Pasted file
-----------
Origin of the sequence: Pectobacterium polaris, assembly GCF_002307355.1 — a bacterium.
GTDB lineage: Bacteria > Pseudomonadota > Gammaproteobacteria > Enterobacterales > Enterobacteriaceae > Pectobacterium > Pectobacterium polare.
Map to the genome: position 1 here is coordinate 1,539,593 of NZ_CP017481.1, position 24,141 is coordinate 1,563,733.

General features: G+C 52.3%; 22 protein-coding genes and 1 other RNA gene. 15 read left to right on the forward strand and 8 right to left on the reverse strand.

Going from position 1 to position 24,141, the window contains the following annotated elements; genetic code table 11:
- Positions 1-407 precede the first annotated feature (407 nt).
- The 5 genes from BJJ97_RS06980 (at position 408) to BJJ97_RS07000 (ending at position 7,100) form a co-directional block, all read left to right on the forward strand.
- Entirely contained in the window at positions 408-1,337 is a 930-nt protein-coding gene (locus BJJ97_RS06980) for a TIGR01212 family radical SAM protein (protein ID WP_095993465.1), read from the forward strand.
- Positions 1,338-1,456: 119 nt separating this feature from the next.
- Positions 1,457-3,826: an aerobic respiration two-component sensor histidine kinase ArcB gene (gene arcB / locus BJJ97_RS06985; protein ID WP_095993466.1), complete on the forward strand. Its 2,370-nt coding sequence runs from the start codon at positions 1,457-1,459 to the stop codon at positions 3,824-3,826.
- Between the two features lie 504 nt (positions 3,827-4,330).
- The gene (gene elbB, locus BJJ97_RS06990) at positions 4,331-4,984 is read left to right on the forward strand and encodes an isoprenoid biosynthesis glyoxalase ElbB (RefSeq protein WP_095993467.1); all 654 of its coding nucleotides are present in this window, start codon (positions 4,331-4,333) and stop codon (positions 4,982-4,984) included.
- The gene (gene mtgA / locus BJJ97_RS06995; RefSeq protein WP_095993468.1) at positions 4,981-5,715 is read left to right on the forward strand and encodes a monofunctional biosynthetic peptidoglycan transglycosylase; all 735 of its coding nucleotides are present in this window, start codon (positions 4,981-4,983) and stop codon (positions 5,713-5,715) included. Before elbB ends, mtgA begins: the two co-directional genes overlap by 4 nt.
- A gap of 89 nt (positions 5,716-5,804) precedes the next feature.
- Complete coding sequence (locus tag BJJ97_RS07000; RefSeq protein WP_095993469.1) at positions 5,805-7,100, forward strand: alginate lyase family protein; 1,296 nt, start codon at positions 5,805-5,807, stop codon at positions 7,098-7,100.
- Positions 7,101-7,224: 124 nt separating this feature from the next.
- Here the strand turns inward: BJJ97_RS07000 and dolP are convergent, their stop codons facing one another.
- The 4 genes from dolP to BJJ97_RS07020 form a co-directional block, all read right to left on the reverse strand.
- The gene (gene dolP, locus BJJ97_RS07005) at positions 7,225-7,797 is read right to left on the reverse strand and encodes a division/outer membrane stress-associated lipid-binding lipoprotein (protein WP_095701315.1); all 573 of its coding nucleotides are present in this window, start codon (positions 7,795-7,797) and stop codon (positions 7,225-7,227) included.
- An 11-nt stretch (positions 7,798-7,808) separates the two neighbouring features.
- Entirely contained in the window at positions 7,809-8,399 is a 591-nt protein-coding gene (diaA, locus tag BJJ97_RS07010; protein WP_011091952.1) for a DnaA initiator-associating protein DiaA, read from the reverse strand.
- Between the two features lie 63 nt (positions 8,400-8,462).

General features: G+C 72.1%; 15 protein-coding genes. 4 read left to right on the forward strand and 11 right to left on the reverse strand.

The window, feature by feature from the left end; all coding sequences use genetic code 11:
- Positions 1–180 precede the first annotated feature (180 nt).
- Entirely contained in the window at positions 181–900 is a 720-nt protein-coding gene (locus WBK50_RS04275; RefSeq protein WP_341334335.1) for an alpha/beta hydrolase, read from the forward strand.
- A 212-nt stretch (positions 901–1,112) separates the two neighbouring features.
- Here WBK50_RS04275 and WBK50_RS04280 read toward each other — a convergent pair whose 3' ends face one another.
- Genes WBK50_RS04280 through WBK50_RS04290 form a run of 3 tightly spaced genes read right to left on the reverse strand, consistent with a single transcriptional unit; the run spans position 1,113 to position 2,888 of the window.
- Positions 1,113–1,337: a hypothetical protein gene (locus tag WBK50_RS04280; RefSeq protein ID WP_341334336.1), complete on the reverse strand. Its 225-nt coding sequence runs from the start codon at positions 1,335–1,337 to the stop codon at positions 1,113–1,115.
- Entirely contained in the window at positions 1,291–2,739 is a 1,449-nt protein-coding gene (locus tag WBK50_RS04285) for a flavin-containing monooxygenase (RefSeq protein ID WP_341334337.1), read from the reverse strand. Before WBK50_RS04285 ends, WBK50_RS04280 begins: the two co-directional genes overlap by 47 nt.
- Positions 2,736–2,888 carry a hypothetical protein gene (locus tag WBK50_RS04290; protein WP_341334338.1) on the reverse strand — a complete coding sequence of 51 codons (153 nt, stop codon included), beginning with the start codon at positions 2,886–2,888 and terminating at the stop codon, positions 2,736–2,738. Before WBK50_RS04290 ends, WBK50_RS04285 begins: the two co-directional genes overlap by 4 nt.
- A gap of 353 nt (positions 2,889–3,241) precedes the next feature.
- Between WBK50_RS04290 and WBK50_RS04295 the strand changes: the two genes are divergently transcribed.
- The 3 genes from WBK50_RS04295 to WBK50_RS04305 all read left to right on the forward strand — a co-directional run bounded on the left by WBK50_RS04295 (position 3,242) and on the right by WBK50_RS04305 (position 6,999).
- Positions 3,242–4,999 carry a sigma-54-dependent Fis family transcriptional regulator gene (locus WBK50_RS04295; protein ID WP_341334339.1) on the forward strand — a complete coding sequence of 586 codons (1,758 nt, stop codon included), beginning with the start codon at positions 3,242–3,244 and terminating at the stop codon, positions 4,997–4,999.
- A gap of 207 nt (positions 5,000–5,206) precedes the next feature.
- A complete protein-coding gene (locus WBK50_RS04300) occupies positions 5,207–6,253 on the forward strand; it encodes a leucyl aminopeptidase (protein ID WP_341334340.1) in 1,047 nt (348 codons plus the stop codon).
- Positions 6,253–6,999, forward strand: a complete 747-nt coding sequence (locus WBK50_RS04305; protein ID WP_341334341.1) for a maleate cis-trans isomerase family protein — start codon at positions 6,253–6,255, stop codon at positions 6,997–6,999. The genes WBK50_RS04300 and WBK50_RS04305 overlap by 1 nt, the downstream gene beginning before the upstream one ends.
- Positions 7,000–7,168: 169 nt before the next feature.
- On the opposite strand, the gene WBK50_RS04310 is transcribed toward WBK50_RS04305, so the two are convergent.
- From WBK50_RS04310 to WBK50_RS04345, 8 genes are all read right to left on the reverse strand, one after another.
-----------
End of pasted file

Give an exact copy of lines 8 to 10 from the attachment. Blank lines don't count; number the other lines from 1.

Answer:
- Entirely contained in the window at positions 408-1,337 is a 930-nt protein-coding gene (locus BJJ97_RS06980) for a TIGR01212 family radical SAM protein (protein ID WP_095993465.1), read from the forward strand.
- Positions 1,338-1,456: 119 nt separating this feature from the next.
- Positions 1,457-3,826: an aerobic respiration two-component sensor histidine kinase ArcB gene (gene arcB / locus BJJ97_RS06985; protein ID WP_095993466.1), complete on the forward strand. Its 2,370-nt coding sequence runs from the start codon at positions 1,457-1,459 to the stop codon at positions 3,824-3,826.